Though he never had a ridiculously hot week or month that put a charge into his candidacy, Curry was the favorite all along. Put simply, he was the best player on the league’s best team in October and then kept right on filling that role until April.
Though a broad view of Curry’s wire-to-wire dominance reveals the competition may never have been all that close, the competitors themselves spent a season making it seem that way. Because while Curry chugged along one picture-perfect pass and nothing-but-net trey at a time, the rest of the field took turns commandeering MVP momentum.
Davis made his case statistically, leading the Association in player efficiency rating and generally redefining what 22-year-old NBA players are capable of doing.
He posted some truly wild statistical lines, like the night against the Denver Nuggets on March 15 when he scored 36 points, grabbed 14 rebounds, swatted nine shots and handed out seven assists.
And he offered one of the season’s signature moments by drilling a game-winning three over Kevin Durant and the Oklahoma City Thunder, a shot that proved decisive in the New Orleans Pelicans making the playoffs…where they fell to Curry’s Warriors in the first round.
James shook off a slow start to eventually morph his Cleveland Cavaliers into the East’s hottest team in the second half of the season. While there are many who’d argue (perhaps accurately) that he’s still the game’s best player, his rough first month and suspect defensive effort hurt him.
So did voter fatigue, no doubt.
Paul was on the fringes all year. He was the guy everyone argued should be in the conversation.
Perhaps Curry’s toughest, most consistent competitor, Harden established himself as the NBA’s most unstoppable one-on-one force. His claim to the award gained steam as he propped up a Houston Rockets team that lost Dwight Howard for a huge swath of the season.
With every “Hop on my back; I’ll carry us” win, Harden built his case, the foundation of which was almost comical efficiency. Harden lived beyond the arc, at the rim and on the foul line. Seemingly allergic to low-percentage looks, the Beard made more free throws than anyone else attempted this season.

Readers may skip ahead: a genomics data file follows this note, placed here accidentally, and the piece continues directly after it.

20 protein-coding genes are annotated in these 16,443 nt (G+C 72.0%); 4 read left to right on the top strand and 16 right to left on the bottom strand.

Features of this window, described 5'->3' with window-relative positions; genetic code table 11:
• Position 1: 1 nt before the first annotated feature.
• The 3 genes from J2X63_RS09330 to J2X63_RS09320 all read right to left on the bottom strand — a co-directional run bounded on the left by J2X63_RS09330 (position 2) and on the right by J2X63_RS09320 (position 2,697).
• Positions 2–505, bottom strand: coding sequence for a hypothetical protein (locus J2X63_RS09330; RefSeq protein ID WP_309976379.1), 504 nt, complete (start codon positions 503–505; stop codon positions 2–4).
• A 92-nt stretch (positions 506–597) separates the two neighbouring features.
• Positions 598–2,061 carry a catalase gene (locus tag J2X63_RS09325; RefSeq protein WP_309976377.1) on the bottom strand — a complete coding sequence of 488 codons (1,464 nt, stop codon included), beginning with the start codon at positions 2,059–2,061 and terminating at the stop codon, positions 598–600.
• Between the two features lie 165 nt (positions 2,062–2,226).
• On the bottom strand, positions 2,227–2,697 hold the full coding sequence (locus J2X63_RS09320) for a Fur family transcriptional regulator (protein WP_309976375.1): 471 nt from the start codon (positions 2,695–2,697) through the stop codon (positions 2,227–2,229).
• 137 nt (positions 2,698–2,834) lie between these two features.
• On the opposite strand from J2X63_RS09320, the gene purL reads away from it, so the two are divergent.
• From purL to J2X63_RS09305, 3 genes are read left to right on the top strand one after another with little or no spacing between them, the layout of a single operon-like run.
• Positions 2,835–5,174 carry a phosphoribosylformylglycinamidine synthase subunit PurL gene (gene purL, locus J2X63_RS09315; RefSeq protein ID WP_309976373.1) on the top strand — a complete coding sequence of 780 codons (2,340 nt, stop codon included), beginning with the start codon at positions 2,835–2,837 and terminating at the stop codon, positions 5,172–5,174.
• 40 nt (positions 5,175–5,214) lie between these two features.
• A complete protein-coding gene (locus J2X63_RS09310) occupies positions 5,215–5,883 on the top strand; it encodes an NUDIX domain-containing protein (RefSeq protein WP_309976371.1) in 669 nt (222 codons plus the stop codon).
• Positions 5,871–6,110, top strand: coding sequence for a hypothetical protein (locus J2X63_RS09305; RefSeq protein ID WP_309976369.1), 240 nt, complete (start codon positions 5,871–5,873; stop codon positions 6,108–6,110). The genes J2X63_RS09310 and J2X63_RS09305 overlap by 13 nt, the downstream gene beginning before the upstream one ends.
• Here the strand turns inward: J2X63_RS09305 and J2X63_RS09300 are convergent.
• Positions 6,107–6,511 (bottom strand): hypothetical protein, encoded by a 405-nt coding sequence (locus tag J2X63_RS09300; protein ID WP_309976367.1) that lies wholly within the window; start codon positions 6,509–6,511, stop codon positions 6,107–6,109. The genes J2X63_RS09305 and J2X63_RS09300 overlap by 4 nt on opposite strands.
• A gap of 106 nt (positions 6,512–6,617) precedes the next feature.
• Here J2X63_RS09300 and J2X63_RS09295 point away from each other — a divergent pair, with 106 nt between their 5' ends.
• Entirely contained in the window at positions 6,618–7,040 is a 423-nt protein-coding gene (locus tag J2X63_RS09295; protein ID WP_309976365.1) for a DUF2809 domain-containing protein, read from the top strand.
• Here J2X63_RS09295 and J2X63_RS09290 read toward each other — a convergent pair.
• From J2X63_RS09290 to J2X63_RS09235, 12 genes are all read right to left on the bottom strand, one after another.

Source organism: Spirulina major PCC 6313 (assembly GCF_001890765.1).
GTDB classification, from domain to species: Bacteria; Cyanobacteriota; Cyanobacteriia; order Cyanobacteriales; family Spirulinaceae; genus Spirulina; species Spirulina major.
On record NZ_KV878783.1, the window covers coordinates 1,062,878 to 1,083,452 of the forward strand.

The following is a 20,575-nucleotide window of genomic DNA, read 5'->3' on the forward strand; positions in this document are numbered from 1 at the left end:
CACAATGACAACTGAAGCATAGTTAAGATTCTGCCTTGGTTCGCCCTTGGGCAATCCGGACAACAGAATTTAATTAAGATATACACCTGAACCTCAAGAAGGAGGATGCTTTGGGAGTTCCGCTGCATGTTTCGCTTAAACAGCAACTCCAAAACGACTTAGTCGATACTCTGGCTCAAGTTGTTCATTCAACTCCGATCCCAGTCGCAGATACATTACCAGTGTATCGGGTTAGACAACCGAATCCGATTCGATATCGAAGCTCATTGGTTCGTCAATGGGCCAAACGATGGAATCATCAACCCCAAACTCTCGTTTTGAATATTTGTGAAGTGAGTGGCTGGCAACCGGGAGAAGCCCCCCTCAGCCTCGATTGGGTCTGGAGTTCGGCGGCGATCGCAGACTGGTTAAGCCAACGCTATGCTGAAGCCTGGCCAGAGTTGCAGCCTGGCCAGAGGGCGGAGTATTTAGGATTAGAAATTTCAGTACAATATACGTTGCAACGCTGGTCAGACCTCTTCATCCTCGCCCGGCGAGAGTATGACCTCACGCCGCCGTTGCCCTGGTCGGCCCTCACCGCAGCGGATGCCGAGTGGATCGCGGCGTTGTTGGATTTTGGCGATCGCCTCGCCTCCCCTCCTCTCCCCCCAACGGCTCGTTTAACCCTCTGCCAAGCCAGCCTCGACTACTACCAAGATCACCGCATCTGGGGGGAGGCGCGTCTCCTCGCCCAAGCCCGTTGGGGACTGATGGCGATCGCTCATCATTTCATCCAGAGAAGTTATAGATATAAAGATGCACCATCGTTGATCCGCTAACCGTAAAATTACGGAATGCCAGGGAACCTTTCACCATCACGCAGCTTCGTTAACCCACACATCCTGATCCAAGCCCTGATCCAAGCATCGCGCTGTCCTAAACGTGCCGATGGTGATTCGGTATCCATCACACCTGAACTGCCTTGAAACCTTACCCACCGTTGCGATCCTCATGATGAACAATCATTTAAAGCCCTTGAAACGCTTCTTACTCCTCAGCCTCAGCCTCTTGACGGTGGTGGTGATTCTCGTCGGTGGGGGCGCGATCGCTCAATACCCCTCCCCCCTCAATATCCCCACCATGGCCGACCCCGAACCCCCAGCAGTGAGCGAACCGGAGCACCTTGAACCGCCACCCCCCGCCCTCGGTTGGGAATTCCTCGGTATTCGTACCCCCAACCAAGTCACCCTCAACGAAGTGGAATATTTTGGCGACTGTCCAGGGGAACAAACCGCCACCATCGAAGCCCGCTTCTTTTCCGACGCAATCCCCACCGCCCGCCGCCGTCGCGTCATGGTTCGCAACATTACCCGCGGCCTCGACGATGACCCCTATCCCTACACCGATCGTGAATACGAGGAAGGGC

Harden’s production was beautiful, but his methods were ugly.
Brian Phillips of elaborated:
In 20 years, no one’s heart is going to beat faster remembering how efficiently Harden got to the free throw line. You’re going to remember what it was like to see Curry pop into open space and catch the ball, the feeling of possibility that accompanied that moment. You’re going to remember watching the ball rise toward the basket. You’re going to remember how it hung at the top of its arc, and how you already knew what would happen, and how you couldn’t look away.
You might think the argument there, based on the feeling of wonder a player can inspire, helps Curry’s final competitor, Westbrook, more than anyone else.
After all, one of the most common arguments in Westbrook’s favor as he piled up 11 triple-doubles and dragged an injury-riddled Thunder team to the brink of the postseason was that his otherworldly individual efforts would be what people remembered most about the 2014-15 season.
Maybe that’s true, but it doesn’t totally address the point Phillips made about Curry. Because while Westbrook’s exploits were exceptionally conspicuous, they came with a question—is he actually hurting his team?—that Curry’s play never once raised.
Westbrook trafficked in aggression. In anger. In recklessness.
Watching Westbrook was like watching a lion take down prey in the Serengeti. Watching Curry was like seeing Michelangelo paint the ceiling of the Sistine Chapel—if he’d been humming and smiling the whole time…which he maybe was.
Curry’s joyously artistic season stood out for its individual brilliance and the unrelentingly positive impact it had on his team.
Giving the honor to anyone else would have subverted the norm of awarding the best player on the league’s best club. Except it would have been even less sensible than that, because to describe Curry and the Warriors this year, you’d have to substitute “historically great” for “best” in the preceding sentence.
Curry made more threes this year than anyone ever has over the course of a season, and he did it with a pull-up, off-the-dribble style we’d never seen before. His presence on the floor transformed Golden State from a decent team to one that statistically resembles Michael Jordan’s title-winning Chicago Bulls of the late 1990s.
Curry’s MVP win means voters prized consistency and saw past the flawed argument that it was the Warriors—with their brilliant schemes and talent-laden roster—who made their point guard look good.
It means everyone realized, from the very outset of a brilliant campaign, that it was Curry who made Golden State great.